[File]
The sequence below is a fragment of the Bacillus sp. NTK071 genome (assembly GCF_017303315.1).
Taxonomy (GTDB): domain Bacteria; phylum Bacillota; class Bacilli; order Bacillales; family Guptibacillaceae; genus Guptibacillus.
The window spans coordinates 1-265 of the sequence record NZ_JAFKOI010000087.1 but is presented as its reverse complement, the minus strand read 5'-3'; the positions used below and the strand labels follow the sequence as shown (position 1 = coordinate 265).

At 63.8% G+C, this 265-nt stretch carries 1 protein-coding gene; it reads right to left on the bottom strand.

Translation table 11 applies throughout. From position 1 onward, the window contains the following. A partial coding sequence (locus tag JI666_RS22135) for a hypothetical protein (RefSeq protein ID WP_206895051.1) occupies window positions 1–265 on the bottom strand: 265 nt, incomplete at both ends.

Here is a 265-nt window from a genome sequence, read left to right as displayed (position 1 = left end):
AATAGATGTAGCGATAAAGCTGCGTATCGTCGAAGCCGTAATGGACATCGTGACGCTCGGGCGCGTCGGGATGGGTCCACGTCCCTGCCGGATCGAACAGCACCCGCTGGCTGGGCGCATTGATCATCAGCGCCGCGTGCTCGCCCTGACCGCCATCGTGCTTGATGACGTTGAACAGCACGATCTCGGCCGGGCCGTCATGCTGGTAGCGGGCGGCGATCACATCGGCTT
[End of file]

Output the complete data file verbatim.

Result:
The sequence below is a fragment of the Bacillus sp. NTK071 genome (assembly GCF_017303315.1).
Taxonomy (GTDB): domain Bacteria; phylum Bacillota; class Bacilli; order Bacillales; family Guptibacillaceae; genus Guptibacillus.
The window spans coordinates 1-265 of the sequence record NZ_JAFKOI010000087.1 but is presented as its reverse complement, the minus strand read 5'-3'; the positions used below and the strand labels follow the sequence as shown (position 1 = coordinate 265).

At 63.8% G+C, this 265-nt stretch carries 1 protein-coding gene; it reads right to left on the bottom strand.

Translation table 11 applies throughout. From position 1 onward, the window contains the following. A partial coding sequence (locus tag JI666_RS22135) for a hypothetical protein (RefSeq protein ID WP_206895051.1) occupies window positions 1–265 on the bottom strand: 265 nt, incomplete at both ends.

Here is a 265-nt window from a genome sequence, read left to right as displayed (position 1 = left end):
AATAGATGTAGCGATAAAGCTGCGTATCGTCGAAGCCGTAATGGACATCGTGACGCTCGGGCGCGTCGGGATGGGTCCACGTCCCTGCCGGATCGAACAGCACCCGCTGGCTGGGCGCATTGATCATCAGCGCCGCGTGCTCGCCCTGACCGCCATCGTGCTTGATGACGTTGAACAGCACGATCTCGGCCGGGCCGTCATGCTGGTAGCGGGCGGCGATCACATCGGCTT